Two articles on my recent release of the 2019-20 CIHI non-resident self-pay birth statistics (Birth Tourism: Non-resident births 2019-20 numbers show steady increase).

Starting with Douglas Todd of the Vancouver Sun:

The number of women coming to Canada to give birth, which automatically bestows citizenship on the baby, is expanding much faster in British Columbia than the rest of the country.

Richmond Hospital is the centre of the trend, often called “birth tourism.” New data released this week shows one out of four births in the past year at the hospital in the Vancouver suburb, which features many illicit “birth hotels” advertising their services in Asia, were to foreign nationals.

St. Paul’s Hospital and Mount St. Joseph’s Hospital, both in Vancouver, are also fast turning into hubs for birth citizenship, with the two hospitals experiencing a 38 per cent rise in births by non-resident women, one in seven of the total.Virtually no country outside North and South America provides citizenship to babies solely because they’re born on their soil.The newly released figures show there were 4,400 births in Canada in the past year to non-resident mothers, an overall hike of seven per cent. Ontario doctors still preside over the most non-resident births, 3,109, with one hospital in Toronto, Humber River, having a sudden jump of more than 119 per cent.But Ontario’s volume of privately funded procedures has not risen nearly as fast as in B.C., which had a total of 868 non-resident births. That’s a six-fold increase from 2010.

Source: Canadian Institute for Health Information/Andrew Griffith

The new data, compiled by Andrew Griffith, a former senior director of the federal Immigration Department, comes from the Canadian Institute for Health Information, which captures billing information directly from hospitals up until the end of March. It doesn’t include births in Quebec.

Birth tourism has recently been strongly condemned by Richmond Mayor Malcolm Brodie, Liberal MLA Jas Johal (Richmond-Queensborough), former Liberal MP Joe Peschisolido (Richmond East), the head of Doctors of B.C. and others.

Prime Minister Justin Trudeau’s government, which controls immigration policy, has been silent on the matter. Former Conservative party Leader Andrew Scheer said in 2018 he would end birth tourism. NDP leader Jagmeet Singh has accused those who raise the issue of being guilty of “division and hate.”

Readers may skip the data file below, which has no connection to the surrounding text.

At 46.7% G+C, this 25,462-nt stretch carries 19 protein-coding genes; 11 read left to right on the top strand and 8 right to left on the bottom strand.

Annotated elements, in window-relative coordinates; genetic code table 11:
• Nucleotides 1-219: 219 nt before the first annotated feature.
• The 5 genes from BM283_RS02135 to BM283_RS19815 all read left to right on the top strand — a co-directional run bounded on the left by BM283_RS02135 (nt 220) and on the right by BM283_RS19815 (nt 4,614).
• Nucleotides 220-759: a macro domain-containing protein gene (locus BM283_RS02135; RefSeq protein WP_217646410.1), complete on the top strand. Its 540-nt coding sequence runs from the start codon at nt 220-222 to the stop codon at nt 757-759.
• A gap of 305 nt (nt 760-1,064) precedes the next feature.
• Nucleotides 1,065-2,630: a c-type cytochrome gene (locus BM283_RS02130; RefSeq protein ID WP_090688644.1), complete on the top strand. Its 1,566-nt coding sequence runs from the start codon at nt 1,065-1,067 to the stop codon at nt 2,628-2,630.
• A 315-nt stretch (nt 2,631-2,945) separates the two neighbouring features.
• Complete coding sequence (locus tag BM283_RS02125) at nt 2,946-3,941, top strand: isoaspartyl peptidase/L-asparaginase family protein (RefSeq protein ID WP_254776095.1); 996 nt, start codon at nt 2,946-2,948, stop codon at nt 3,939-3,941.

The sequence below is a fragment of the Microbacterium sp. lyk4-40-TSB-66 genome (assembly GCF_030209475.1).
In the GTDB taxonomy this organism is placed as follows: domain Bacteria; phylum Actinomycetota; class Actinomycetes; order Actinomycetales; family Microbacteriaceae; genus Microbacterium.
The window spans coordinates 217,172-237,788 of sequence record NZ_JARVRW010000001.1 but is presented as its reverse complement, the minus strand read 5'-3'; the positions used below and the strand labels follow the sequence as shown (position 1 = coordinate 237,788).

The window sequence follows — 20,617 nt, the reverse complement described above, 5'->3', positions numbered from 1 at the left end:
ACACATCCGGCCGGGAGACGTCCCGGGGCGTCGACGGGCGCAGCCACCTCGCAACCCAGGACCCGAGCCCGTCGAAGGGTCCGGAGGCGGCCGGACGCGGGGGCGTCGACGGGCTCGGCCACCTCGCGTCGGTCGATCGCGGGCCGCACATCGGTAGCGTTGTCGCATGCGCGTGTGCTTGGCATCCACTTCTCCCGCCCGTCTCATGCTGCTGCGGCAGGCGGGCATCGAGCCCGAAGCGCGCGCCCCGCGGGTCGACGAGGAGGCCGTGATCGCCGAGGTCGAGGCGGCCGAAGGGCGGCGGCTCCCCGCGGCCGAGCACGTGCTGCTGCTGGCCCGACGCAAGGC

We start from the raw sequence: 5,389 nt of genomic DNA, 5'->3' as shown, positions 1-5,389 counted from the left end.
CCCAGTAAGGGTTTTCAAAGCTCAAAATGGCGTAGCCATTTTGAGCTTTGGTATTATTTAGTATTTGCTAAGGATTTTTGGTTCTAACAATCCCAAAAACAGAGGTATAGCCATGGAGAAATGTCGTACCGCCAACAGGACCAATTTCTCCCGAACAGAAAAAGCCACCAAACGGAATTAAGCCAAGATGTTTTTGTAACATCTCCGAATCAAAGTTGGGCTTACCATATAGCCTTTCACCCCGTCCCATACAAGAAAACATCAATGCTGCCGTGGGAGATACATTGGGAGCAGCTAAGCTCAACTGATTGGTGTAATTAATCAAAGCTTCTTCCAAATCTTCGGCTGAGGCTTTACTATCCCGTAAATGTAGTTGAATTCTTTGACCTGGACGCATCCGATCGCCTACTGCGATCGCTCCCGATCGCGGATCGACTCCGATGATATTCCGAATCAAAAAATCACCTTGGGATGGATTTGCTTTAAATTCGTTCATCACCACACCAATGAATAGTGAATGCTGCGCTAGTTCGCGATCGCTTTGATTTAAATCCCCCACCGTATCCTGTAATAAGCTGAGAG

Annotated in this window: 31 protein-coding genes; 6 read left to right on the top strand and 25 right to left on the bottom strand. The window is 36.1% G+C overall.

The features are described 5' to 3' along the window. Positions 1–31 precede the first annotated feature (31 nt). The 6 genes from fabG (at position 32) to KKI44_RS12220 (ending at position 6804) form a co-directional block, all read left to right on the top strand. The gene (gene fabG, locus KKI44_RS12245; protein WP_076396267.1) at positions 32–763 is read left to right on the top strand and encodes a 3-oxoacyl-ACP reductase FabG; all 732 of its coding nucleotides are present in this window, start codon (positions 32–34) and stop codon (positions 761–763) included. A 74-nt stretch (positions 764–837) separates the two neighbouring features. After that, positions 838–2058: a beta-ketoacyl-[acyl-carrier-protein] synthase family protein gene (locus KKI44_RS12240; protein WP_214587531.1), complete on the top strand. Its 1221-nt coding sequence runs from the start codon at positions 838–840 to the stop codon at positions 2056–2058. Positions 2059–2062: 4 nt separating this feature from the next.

In February, Richmond council sent letters to Immigration Minister Marco Mendicino, to leading B.C. politicians and to Vancouver Coastal Health. Council called for “permanent changes to immigration laws which would end automatic Canadian citizenship being bestowed on babies born in Canada to non-resident parents who are not citizens of Canada.”Last week, Mendicino’s department finally responded, saying the minister is aware “of the increase in births by non-residents in Canada” and promised to “monitor” it.“All levels of government are trying to pass the buck” on birth tourism, said Au. He acknowledged Richmond was itself failing to combat the dozens of shadowy birth hotels and agents in the city, which help women give birth in Canada for fees in the tens of thousands of dollars.Ads aimed at women in China who want to have babies in Canada tout luxurious accommodation, birthright citizenship in the “world’s most livable country,” 12 years of free public education, university fees just 10 per cent of those paid by foreign students, free health care and eventual family reunification for the parents of the baby who obtains the passport.Au said Richmond officials could be cracking down on underground birth-tourism operations because they don’t have proper business licences. But council and staff, he said, haven’t yet come up with an effective way to do so.

Au is also suspicious that hospital administrators and the few doctors who perform full-fee deliveries for foreign mothers are not countering the problem for financial reasons. “We don’t want our hospitals dependent on this income.”

Source: Canadian Institute for Health Information/Andrew Griffith